Dr Federica Pascale, Dr Alison Pooley
Almshouses currently accommodate over 36,000 people in 30,000 dwellings in the UK. They increase the availability of, and access to, social housing – primarily for older people.
Over the next ten years, the Almshouse Association aims to establish a number of new almshouse charities, deliver 5,000 new almshouses and upgrade existing dwellings.
ARU research has been used to support new service delivery models for the Almshouse Association, and to underpin best practice guidance on almshouse design. It has also helped to inform policy debate in Parliament, placing almshouses clearly on the social housing agenda.
Federica leads our BSc (Hons) Architectural Technology degree. Her research focuses on planning, design, and construction of sustainable and resilient health and social care environments.Find out more about Dr Federica Pascale Explore ARU researchers' original work via our open access repository, ARRO
Almshouses have existed in the UK for a millennia but today, more than ever, housing providers want to make sure they meet the needs of older residents and those living with dementia. However, almshouses have not always been at the centre of discussions about social housing provision. There can be a tendency to view them from an architectural or social history perspective, while overlooking the benefits they bring to local communities and residents.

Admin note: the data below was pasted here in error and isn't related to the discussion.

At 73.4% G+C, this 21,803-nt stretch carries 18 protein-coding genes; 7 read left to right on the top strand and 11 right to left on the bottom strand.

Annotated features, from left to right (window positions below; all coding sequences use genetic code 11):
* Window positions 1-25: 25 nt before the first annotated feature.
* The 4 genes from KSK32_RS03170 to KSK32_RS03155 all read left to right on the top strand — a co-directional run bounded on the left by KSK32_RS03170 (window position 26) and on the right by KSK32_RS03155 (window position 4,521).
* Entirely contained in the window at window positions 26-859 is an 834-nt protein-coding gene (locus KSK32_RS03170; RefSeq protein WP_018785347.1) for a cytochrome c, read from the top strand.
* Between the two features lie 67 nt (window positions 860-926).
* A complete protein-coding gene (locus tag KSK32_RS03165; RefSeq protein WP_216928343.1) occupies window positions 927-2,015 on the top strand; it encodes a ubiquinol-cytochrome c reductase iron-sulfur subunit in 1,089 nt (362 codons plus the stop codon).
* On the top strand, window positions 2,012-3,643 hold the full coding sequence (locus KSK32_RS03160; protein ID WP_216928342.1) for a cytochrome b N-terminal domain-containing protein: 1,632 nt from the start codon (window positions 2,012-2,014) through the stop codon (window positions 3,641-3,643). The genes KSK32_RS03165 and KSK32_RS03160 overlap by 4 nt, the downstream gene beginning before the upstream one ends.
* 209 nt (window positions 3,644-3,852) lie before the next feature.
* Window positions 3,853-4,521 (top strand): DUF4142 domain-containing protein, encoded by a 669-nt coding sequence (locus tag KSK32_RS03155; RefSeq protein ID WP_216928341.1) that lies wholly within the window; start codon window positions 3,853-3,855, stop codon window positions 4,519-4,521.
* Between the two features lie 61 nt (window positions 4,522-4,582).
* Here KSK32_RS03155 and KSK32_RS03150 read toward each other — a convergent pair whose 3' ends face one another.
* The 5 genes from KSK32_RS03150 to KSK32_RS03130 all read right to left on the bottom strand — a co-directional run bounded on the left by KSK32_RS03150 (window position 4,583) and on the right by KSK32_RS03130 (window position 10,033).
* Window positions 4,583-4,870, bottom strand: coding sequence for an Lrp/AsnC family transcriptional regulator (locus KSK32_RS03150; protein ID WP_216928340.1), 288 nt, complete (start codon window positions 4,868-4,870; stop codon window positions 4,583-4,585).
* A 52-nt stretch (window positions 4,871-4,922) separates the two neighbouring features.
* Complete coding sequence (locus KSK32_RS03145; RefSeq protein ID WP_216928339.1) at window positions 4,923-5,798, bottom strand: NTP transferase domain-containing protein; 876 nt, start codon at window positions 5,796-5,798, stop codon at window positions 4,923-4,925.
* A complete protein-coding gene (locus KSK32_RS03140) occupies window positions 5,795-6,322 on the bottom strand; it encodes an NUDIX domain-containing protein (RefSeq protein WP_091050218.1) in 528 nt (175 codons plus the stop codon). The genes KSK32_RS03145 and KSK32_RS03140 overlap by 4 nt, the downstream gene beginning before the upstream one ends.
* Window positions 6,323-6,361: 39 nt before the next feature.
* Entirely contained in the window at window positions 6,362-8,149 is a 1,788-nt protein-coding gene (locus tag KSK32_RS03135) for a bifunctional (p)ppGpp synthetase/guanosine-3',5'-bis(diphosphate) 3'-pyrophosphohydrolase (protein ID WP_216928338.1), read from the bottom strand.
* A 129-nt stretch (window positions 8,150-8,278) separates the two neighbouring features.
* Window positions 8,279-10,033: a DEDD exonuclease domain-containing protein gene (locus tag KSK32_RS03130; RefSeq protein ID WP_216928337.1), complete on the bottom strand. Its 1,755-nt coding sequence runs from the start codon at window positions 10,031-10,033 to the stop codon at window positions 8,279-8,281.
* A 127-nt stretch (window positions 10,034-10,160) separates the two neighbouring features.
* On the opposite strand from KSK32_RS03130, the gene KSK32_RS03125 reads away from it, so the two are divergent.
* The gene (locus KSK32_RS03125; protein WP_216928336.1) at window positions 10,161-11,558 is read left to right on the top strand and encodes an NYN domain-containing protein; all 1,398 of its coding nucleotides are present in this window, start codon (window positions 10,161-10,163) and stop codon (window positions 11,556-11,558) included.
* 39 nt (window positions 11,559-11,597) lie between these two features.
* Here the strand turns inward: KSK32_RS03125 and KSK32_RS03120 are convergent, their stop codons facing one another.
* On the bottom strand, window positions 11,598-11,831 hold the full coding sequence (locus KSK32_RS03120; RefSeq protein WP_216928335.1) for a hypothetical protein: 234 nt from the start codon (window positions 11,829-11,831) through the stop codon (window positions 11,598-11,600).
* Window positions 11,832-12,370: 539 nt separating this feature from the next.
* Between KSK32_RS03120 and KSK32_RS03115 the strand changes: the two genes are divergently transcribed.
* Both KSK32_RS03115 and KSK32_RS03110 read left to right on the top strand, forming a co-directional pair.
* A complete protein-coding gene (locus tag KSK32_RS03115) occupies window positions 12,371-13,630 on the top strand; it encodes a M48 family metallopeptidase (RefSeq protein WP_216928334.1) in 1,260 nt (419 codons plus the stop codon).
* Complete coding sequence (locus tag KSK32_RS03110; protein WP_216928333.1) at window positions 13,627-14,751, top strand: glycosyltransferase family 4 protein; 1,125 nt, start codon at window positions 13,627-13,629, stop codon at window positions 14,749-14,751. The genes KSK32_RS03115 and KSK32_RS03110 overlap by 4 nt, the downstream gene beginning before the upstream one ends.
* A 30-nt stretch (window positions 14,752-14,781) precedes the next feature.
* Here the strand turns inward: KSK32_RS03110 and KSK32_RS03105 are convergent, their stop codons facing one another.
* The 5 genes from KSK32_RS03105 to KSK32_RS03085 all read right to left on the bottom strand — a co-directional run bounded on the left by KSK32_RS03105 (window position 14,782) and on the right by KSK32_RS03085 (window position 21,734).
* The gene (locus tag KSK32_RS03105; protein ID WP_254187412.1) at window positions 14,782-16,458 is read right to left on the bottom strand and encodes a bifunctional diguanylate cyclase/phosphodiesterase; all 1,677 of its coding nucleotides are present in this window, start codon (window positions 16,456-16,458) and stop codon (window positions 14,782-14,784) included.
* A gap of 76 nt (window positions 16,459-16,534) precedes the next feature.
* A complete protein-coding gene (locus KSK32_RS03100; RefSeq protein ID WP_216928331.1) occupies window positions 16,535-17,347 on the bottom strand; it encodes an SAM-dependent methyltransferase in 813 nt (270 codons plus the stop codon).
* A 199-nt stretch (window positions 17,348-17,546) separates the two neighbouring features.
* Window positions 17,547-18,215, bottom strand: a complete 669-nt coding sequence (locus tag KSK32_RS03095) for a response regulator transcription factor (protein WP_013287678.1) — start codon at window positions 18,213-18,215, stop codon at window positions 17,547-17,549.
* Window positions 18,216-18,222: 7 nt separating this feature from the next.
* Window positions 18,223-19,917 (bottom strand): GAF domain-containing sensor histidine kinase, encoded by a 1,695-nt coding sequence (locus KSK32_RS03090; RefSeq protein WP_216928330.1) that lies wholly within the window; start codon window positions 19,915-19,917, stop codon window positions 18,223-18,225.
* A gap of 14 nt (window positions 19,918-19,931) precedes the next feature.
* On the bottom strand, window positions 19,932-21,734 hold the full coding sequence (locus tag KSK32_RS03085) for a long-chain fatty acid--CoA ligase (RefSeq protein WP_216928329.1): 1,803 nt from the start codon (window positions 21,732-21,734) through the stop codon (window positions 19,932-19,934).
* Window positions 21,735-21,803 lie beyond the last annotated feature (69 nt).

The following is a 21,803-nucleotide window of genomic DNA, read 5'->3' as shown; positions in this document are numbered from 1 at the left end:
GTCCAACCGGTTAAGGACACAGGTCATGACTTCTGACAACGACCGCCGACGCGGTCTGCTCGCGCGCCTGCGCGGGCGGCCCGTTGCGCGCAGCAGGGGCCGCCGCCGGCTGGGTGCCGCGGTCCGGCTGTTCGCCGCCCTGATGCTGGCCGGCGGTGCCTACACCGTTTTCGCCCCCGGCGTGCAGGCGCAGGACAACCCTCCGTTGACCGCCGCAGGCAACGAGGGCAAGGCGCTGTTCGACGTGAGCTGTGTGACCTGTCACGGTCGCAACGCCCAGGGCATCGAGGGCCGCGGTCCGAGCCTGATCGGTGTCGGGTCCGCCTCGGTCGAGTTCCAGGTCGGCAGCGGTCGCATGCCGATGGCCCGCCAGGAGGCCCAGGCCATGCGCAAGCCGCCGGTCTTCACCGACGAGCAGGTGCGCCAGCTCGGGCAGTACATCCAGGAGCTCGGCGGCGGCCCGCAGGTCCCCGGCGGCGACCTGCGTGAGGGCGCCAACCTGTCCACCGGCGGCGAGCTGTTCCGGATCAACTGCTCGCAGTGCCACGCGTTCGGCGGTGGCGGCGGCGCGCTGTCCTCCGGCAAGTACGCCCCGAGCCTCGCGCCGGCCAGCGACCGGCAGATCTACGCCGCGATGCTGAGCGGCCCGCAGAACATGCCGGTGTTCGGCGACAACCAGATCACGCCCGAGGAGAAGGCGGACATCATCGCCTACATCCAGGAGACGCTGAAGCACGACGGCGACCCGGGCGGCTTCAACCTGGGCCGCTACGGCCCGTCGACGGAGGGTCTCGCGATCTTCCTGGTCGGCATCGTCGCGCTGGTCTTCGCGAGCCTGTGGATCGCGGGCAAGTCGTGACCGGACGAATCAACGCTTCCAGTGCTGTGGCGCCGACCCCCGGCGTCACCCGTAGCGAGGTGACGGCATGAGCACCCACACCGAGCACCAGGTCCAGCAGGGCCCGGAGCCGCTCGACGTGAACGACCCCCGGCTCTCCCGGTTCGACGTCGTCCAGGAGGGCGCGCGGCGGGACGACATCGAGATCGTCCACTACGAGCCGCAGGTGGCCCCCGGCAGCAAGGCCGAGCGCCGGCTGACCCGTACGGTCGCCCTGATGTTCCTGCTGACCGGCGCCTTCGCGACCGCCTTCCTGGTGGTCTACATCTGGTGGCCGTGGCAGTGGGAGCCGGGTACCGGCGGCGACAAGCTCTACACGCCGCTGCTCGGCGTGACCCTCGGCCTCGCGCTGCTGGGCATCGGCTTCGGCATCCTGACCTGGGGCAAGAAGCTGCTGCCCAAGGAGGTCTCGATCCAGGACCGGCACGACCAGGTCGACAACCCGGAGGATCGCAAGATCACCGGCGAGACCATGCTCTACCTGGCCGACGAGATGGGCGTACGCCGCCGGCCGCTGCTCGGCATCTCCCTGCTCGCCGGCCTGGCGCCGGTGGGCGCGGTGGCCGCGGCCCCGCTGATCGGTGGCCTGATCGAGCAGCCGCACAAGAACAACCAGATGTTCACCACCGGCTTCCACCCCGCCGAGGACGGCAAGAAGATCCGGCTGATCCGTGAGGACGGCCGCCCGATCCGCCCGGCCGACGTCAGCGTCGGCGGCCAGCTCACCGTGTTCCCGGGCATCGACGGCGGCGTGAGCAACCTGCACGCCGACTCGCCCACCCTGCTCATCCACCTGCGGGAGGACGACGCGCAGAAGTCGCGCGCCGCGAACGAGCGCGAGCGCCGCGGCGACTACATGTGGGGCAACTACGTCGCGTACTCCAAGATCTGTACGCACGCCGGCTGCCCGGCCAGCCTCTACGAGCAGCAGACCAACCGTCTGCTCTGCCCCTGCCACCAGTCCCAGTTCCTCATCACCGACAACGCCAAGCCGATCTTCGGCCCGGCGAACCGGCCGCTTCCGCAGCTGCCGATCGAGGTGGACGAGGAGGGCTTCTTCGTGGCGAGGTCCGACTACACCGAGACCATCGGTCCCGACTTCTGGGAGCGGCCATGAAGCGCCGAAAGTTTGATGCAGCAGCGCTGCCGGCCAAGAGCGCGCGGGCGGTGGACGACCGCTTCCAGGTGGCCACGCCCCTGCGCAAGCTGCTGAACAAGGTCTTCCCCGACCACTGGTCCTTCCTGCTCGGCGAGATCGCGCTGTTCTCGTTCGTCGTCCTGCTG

This research project has focused on the important role almshouses as a form of social housing, and how they can be built (or adapted) to support independent living.
It has also considered the possibility of almshouses being used to address issues such as homelessness.
Dr Pooley and Dr Pascale undertook three interrelated pieces of research to inform this project.
Firstly, Dr Pooley co-authored The role of almshouses in the 21st century: a scoping review, funded by the Almshouse Association and drawing on input from the Association, its constituent member charities and their residents.
The report identified challenges with promoting new almshouses, and presenting their benefits to local communities, the UK Government and the wider social housing stakeholder community. It provided an evidence base to support the Almshouse Association’s future work.
Both Dr Pooley and Dr Pascale worked closely with almshouse charities on Resilience and Community: models of housing for an ageing population, funded by the Royal Institution of Chartered Surveyors (RICS) Research Trust.
This identified key technical and development issues in almshouse construction, and the challenges of renovating existing housing stock to meet the needs of older people, and those with dementia.
The report identified the need for closer collaborative relationships between all stakeholders involved in the delivery of new social housing, the development of clear design guidance around lifetime homes, and a robust evidence base to support the business case for almshouse provision.